Hendrick said the board prohibited all purchase or reimbursement of alcoholic beverages by employees or board members with ABC funds.
Previously, Hendrick had written commissioners saying no ABC funds were used to buy alcoholic beverages. Thursday he told the Post that applied to the ABC operation today.
“As a direct result of the letter, there is no longer any alcohol on the credit cards, no reimbursements for alcohol,” he said.
Hendrick said it’s possible receipts would show he was reimbursed for a mixed drink before the fall of 2007, adding, “that doesn’t happen anymore …that’s in the past.”
The ABC chairman blamed a single law enforcement employee with most of the issues related to the reimbursements without receipts and the sealed envelopes. The individual no longer works for the local system.
“Ninety-nine percent of the receipts were law enforcement,” he said.
Hendrick said the receipts actually existed, but they were not provided to the auditor in a timely fashion.
He also defended travel by employees and board members, saying it is all legitimate ABC business. “We’re not on a junket or something.”
Hall has asked for detailed information and receipts on travel expenses and reimbursement for employees covering a five-year period. Hendrick denied the request, saying the compilation of material doesn’t exist and asking her to resubmit her request with more specifics.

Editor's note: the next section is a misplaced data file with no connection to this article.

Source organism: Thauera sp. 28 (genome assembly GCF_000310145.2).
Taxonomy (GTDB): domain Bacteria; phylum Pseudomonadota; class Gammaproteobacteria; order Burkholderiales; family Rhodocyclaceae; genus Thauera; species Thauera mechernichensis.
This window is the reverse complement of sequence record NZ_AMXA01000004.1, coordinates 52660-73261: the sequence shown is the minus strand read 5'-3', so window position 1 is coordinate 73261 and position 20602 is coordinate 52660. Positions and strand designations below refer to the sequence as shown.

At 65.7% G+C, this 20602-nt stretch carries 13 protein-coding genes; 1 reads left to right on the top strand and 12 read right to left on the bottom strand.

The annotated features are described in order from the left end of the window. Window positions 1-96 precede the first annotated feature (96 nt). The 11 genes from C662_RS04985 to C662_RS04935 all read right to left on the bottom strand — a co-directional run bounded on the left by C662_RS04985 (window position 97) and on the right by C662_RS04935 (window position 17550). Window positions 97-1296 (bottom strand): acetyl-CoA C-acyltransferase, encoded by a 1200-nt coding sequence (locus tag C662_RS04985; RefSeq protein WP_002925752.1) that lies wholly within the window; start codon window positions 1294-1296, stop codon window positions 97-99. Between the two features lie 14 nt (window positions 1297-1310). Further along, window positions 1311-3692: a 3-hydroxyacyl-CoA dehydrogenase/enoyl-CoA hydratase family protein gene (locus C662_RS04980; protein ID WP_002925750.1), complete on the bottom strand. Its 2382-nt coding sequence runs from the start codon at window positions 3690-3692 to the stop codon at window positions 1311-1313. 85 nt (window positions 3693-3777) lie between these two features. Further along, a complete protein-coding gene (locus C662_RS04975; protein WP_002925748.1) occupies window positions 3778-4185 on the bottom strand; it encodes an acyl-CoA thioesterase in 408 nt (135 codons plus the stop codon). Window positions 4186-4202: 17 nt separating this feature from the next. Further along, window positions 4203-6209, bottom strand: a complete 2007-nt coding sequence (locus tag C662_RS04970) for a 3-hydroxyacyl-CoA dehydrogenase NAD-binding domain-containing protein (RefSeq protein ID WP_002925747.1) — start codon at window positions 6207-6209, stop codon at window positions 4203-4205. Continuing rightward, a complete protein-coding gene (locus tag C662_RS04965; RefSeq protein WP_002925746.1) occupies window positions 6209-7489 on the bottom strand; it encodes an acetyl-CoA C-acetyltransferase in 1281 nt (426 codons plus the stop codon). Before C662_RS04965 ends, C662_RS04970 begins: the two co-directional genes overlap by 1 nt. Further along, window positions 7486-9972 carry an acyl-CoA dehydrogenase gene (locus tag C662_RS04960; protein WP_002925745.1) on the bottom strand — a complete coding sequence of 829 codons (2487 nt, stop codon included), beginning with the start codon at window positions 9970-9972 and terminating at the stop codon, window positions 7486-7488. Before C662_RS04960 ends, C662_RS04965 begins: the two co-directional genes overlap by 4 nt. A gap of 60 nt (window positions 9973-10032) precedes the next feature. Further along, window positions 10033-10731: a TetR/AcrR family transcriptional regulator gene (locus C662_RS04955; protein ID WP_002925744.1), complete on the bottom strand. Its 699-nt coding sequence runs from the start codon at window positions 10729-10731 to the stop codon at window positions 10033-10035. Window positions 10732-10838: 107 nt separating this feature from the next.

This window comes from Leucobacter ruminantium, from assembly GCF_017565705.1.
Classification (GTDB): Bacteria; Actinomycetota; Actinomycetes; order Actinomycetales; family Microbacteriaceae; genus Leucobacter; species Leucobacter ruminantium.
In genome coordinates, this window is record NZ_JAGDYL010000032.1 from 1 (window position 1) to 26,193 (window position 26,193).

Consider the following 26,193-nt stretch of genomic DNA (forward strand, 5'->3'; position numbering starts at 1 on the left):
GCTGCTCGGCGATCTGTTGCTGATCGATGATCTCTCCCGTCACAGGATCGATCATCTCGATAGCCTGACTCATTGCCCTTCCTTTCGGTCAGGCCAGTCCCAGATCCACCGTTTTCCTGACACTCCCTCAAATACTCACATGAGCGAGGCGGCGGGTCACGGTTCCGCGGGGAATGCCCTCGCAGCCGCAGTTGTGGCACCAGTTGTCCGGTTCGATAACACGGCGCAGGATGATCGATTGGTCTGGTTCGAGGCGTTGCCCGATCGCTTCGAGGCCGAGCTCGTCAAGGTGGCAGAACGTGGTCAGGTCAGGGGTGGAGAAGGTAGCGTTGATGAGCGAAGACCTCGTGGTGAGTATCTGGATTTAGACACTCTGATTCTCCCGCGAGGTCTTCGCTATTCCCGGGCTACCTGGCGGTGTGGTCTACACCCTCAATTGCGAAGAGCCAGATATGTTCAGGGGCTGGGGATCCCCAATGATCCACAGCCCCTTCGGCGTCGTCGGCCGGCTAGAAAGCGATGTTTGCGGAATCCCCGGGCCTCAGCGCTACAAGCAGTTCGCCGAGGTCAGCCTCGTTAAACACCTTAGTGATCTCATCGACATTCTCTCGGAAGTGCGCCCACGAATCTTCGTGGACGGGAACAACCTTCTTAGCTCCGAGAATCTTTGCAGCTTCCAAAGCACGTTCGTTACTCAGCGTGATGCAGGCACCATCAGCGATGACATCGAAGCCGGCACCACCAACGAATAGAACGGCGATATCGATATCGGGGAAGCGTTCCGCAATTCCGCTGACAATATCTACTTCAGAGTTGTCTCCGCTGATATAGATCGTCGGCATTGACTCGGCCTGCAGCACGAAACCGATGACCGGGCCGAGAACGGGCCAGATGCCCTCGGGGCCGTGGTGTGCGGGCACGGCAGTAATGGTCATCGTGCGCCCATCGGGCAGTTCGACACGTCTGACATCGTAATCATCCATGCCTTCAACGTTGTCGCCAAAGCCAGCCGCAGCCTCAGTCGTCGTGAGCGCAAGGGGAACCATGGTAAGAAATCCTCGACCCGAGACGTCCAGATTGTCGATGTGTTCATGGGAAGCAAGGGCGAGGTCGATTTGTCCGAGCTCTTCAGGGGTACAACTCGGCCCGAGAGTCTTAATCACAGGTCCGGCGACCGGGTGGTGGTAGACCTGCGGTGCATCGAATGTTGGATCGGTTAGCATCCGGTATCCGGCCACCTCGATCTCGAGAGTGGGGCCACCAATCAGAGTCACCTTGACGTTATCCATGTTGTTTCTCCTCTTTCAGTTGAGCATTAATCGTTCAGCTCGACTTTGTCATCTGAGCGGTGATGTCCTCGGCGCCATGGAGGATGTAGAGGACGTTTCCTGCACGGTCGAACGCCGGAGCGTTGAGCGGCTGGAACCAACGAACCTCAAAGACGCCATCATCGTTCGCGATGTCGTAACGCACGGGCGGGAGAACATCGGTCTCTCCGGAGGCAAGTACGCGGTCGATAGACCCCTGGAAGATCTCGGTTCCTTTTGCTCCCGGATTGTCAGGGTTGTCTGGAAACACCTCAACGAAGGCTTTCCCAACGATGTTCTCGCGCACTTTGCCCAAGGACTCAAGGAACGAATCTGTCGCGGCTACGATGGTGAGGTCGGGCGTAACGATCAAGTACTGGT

The auditor’s 2007 letter also noted payment of a statement to repair an ABC vehicle, but there was no invoice to ensure the charges were valid.
The 2007 management letter raised the most issues among four audit management letters turned over to Leslie Heidrick, Rowan County finance director.
While the ABC system provides a copy of the annual audit to the county each year, no management letters were provided to the finance office.
In a letter responding to the request, Hendrick wrote that he personally furnished the 2007 letter to then-County Manager Bill Cowan in 2007 with a request it be kept confidential.
Arnold Chamberlain, who was chairman of the Board of Commissioners in 2007, said he did not remember the management letter. “I believe Mr. Cowan would have shared the document with me. He was always very open with me about such information. I am not saying it did not happen. I am saying that if it did, I have no memory of it.”
Chamberlain said if a document of that importance was in the manager’s office, staff should be able to find it.
County staff checked ABC files in the manager’s office and did not find the management letter.